All Process, No Paradox : 2

These are the forms of time, which imitates eternity and revolves according to a law of number.

Plato • Timaeus

As serendipity would have it, Lou Kauffman, who knows a lot about the lines of work that Charles Sanders Peirce and George Spencer Brown carried out on graphical syntaxes for logic, just last month opened a new blog and his very first post touched on perennial questions of logic and time — Logos and Chronos — that have puzzled the wits of everyone who has thought about them for as long as anyone can remember.  Just locally and recently these questions have arisen in the following contexts:

Kauffman’s treatment of logic, paradox, time, and imaginary truth values led me to make the following comments that I think are very close to what I’d been struggling to say before.

Let me get some notational matters out of the way before continuing.

I use $\mathbb{B}$ for a generic 2-point set, usually $\{ 0, 1 \}$ and usually but not always interpreted for logic so that $0 = \text{false}$ and $1 = \text{true}.$ I use “teletype” parentheses $\texttt{(} \ldots \texttt{)}$ for negation, so that $\texttt{(} x \texttt{)} = \lnot x$ for $x ~\text{in}~ \mathbb{B}.$ Later on I’ll be using teletype format lists $\texttt{(} x_1 \texttt{,} \ldots \texttt{,} x_k \texttt{)}$ for minimal negation operators.

As long as we’re reading $x$ as a boolean variable $(x \in \mathbb{B})$ the equation $x = \texttt{(} x \texttt{)}$ is not paradoxical but simply false. As an algebraic structure $\mathbb{B}$ can be extended in many ways but it remains a separate question what sort of application, if any, such extensions might have to the normative science of logic.

On the other hand, the assignment statement $x := \texttt{(} x \texttt{)}$ makes perfect sense in computational contexts. The effect of the assignment operation on the value of the variable $x$ is commonly expressed in time series notation as $x' = \texttt{(} x \texttt{)}$ and the same change is expressed even more succinctly by defining $\mathrm{d}x = x' - x$ and writing $\mathrm{d}x = 1.$

Now suppose we are observing the time evolution of a system $X$ with a boolean state variable $x : X \to \mathbb{B}$ and what we observe is the following time series: $\begin{array}{c|c} t & x \\ \hline 0 & 0 \\ 1 & 1 \\ 2 & 0 \\ 3 & 1 \\ 4 & 0 \\ 5 & 1 \\ 6 & 0 \\ 7 & 1 \\ 8 & 0 \\ 9 & 1 \\ \ldots & \ldots \end{array}$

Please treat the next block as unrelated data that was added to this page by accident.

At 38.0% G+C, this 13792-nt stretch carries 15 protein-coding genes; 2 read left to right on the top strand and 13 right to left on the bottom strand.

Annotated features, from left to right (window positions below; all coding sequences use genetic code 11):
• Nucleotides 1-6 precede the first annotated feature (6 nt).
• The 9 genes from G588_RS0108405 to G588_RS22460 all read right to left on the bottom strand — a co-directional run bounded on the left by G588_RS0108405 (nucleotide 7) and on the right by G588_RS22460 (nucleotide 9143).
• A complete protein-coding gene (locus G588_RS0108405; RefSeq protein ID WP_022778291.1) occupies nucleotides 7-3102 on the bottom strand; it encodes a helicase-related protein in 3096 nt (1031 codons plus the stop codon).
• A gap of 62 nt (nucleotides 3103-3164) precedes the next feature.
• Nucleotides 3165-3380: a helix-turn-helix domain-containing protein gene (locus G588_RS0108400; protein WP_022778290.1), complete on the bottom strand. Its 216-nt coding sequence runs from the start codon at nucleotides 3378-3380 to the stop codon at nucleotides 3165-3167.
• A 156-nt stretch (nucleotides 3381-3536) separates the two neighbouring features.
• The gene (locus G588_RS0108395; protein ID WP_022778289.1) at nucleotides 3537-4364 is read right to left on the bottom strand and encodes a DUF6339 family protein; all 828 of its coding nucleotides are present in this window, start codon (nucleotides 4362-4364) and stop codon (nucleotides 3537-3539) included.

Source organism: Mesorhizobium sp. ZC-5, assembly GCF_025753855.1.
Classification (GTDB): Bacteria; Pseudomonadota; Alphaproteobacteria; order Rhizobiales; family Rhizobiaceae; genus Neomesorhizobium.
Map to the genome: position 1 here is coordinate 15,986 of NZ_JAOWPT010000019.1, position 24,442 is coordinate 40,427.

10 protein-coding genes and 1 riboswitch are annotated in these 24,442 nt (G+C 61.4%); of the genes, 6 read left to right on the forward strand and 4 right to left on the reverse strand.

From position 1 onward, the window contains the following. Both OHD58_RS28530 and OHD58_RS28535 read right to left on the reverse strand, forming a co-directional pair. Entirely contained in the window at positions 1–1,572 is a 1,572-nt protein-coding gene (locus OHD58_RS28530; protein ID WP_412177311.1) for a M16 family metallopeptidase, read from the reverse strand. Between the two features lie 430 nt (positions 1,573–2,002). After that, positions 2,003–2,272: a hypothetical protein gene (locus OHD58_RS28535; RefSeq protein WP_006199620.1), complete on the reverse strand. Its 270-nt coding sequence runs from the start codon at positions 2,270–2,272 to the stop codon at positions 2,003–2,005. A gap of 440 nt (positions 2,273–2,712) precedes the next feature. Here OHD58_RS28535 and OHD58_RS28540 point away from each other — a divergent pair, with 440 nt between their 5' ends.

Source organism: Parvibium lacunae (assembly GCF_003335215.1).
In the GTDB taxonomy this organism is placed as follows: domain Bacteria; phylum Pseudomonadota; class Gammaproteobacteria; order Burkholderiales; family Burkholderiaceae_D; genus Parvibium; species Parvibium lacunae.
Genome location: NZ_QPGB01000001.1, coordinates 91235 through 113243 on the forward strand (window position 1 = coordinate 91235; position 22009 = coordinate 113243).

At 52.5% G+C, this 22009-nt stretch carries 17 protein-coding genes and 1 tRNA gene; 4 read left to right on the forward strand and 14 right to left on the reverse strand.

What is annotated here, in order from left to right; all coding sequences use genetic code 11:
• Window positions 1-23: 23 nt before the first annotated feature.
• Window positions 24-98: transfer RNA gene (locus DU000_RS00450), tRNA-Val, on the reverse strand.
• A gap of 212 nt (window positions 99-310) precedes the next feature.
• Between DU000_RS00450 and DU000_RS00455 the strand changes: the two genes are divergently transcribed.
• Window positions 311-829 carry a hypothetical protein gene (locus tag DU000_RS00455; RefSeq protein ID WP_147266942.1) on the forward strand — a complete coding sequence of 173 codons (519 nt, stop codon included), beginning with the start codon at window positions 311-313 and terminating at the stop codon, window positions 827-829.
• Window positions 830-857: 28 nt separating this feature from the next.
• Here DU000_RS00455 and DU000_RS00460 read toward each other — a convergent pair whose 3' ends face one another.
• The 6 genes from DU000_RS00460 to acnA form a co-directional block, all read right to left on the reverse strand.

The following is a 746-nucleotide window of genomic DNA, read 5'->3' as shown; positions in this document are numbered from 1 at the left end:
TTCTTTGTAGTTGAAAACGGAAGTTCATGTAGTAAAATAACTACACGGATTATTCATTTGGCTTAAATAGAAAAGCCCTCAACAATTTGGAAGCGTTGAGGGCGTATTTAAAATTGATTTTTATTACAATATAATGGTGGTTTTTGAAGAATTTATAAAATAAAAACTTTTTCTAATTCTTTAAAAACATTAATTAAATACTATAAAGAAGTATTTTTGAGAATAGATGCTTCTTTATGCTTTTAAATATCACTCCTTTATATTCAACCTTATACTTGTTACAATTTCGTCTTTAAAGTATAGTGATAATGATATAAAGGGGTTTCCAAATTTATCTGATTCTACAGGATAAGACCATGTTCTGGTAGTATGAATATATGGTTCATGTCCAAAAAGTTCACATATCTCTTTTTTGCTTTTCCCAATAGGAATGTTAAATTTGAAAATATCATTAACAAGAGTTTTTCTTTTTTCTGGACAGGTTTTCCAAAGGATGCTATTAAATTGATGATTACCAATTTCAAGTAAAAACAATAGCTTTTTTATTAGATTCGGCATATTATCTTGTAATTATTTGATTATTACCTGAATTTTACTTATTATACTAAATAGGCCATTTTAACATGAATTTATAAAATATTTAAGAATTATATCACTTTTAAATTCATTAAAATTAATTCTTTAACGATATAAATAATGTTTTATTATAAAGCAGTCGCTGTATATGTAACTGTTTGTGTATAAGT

Computing the first differences we get: $\begin{array}{c|cc} t & x & \mathrm{d}x \\ \hline 0 & 0 & 1 \\ 1 & 1 & 1 \\ 2 & 0 & 1 \\ 3 & 1 & 1 \\ 4 & 0 & 1 \\ 5 & 1 & 1 \\ 6 & 0 & 1 \\ 7 & 1 & 1 \\ 8 & 0 & 1 \\ 9 & 1 & 1 \\ \ldots & \ldots & \ldots \end{array}$

Computing the second differences we get: $\begin{array}{c|cccc} t & x & \mathrm{d}x & \mathrm{d}^2 x & \ldots \\ \hline 0 & 0 & 1 & 0 & \ldots \\ 1 & 1 & 1 & 0 & \ldots \\ 2 & 0 & 1 & 0 & \ldots \\ 3 & 1 & 1 & 0 & \ldots \\ 4 & 0 & 1 & 0 & \ldots \\ 5 & 1 & 1 & 0 & \ldots \\ 6 & 0 & 1 & 0 & \ldots \\ 7 & 1 & 1 & 0 & \ldots \\ 8 & 0 & 1 & 0 & \ldots \\ 9 & 1 & 1 & 0 & \ldots \\ \ldots & \ldots & \ldots & \ldots & \ldots \end{array}$

This leads to thinking of the system $X$ as having an extended state $(x, \mathrm{d}x, \mathrm{d}^2 x, \ldots, \mathrm{d}^k x),$ and this additional language gives us the facility of describing state transitions in terms of the various orders of differences. For example, the rule $x' = \texttt{(} x \texttt{)}$ can now be expressed by the rule $\mathrm{d}x = 1.$

The following article has a few more examples along these lines:

An extended treatment of these topics can be found in the following paper:

2 Responses to All Process, No Paradox : 2

1. gary lasseter says:

i will get back to you when i have time.

• Jon Awbrey says:

I don’t have time …
Time has me …

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